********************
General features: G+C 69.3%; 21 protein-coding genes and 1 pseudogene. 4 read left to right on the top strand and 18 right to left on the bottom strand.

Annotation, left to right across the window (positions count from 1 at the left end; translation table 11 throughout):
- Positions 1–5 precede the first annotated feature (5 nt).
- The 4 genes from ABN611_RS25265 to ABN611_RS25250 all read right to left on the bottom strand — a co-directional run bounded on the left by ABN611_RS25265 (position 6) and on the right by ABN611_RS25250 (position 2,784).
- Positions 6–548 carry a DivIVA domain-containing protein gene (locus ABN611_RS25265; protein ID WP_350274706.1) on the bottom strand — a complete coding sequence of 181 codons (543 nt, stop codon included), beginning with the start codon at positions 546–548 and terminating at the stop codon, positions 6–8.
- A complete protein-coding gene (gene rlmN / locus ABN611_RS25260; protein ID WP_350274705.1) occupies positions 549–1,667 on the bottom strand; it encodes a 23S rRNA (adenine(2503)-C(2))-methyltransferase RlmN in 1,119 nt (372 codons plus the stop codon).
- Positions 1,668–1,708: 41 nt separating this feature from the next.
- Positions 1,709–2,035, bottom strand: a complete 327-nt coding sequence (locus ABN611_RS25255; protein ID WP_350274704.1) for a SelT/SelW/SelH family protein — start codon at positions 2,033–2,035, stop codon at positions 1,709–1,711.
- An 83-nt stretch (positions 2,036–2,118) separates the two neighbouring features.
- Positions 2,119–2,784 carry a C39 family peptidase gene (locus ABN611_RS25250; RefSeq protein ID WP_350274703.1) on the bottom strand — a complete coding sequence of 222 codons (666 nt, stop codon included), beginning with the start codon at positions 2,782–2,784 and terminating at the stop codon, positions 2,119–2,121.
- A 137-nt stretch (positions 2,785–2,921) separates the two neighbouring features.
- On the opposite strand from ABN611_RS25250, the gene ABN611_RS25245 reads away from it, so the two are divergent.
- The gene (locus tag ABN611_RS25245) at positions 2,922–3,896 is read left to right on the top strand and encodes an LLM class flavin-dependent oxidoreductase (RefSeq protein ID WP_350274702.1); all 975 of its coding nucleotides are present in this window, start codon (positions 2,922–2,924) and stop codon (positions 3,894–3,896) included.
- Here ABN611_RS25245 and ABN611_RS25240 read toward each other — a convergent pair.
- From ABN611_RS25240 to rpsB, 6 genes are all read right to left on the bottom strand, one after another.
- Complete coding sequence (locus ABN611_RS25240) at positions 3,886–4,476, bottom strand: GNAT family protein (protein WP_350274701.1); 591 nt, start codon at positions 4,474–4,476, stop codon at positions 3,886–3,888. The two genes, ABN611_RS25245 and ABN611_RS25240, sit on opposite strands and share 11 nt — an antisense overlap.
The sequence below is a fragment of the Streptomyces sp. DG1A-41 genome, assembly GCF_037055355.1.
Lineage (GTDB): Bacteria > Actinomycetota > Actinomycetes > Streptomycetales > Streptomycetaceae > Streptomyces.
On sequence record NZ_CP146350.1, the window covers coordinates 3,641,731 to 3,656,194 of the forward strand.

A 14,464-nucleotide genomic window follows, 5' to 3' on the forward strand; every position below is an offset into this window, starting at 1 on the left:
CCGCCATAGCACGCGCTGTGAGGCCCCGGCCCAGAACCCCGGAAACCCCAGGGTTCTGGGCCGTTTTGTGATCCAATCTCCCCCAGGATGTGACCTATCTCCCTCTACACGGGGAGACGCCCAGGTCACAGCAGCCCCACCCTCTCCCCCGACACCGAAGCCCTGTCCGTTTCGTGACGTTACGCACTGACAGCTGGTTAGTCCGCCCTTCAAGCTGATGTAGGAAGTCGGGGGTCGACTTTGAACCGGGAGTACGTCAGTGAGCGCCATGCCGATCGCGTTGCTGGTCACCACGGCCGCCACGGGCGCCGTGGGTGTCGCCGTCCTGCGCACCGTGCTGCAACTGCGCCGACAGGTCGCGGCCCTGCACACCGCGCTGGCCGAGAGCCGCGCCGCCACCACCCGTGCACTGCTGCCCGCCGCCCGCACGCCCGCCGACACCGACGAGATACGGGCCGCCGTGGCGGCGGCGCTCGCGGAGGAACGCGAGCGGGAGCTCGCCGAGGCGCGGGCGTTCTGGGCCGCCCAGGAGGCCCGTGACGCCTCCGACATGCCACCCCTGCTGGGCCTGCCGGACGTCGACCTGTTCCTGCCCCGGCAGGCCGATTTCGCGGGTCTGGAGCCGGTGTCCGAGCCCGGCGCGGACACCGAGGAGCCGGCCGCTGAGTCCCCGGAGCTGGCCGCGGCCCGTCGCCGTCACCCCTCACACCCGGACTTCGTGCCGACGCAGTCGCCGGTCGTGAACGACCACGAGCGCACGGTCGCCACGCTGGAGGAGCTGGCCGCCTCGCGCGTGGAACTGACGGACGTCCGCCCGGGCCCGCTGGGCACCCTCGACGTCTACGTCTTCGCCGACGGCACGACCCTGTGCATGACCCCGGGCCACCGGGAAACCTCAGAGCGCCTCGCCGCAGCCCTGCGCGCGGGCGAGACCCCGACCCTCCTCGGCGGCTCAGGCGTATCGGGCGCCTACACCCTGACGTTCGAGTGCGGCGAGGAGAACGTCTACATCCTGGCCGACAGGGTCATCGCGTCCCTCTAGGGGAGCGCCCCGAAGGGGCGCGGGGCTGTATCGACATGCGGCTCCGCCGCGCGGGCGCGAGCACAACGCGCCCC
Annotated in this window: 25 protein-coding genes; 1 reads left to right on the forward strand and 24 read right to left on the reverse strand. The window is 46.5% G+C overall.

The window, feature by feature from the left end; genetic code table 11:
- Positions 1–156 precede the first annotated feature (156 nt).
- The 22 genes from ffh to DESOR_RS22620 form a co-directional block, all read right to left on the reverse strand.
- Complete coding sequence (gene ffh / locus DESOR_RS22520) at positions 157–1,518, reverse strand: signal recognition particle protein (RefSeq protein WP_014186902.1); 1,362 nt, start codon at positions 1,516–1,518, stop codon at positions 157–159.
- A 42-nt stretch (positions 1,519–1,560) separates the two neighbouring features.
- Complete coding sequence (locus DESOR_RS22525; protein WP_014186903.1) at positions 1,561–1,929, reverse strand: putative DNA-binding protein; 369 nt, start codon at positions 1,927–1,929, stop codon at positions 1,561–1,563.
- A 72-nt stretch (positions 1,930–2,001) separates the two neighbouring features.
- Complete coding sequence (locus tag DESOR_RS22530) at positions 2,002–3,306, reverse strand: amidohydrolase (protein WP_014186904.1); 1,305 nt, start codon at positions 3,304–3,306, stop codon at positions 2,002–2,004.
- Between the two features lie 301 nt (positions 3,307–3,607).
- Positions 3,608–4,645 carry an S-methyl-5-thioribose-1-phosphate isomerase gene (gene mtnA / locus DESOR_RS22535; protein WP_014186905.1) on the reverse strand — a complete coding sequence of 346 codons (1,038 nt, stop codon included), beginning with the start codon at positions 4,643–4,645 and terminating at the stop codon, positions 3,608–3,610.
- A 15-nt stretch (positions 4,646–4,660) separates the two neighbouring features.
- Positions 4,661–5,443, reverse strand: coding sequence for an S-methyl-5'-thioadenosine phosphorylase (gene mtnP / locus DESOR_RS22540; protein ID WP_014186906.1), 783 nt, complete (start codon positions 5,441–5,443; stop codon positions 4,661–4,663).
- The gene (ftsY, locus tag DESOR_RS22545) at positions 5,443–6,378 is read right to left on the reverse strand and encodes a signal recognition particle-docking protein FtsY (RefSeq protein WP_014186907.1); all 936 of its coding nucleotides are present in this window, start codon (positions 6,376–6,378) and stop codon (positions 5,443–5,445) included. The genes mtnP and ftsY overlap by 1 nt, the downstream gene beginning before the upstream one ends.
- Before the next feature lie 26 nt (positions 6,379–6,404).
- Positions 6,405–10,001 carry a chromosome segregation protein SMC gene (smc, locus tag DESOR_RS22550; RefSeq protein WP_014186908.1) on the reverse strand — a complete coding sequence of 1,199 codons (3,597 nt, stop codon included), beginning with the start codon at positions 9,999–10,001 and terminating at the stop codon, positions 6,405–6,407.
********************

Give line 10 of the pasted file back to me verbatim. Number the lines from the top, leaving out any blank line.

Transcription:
- Positions 2,119–2,784 carry a C39 family peptidase gene (locus ABN611_RS25250; RefSeq protein ID WP_350274703.1) on the bottom strand — a complete coding sequence of 222 codons (666 nt, stop codon included), beginning with the start codon at positions 2,782–2,784 and terminating at the stop codon, positions 2,119–2,121.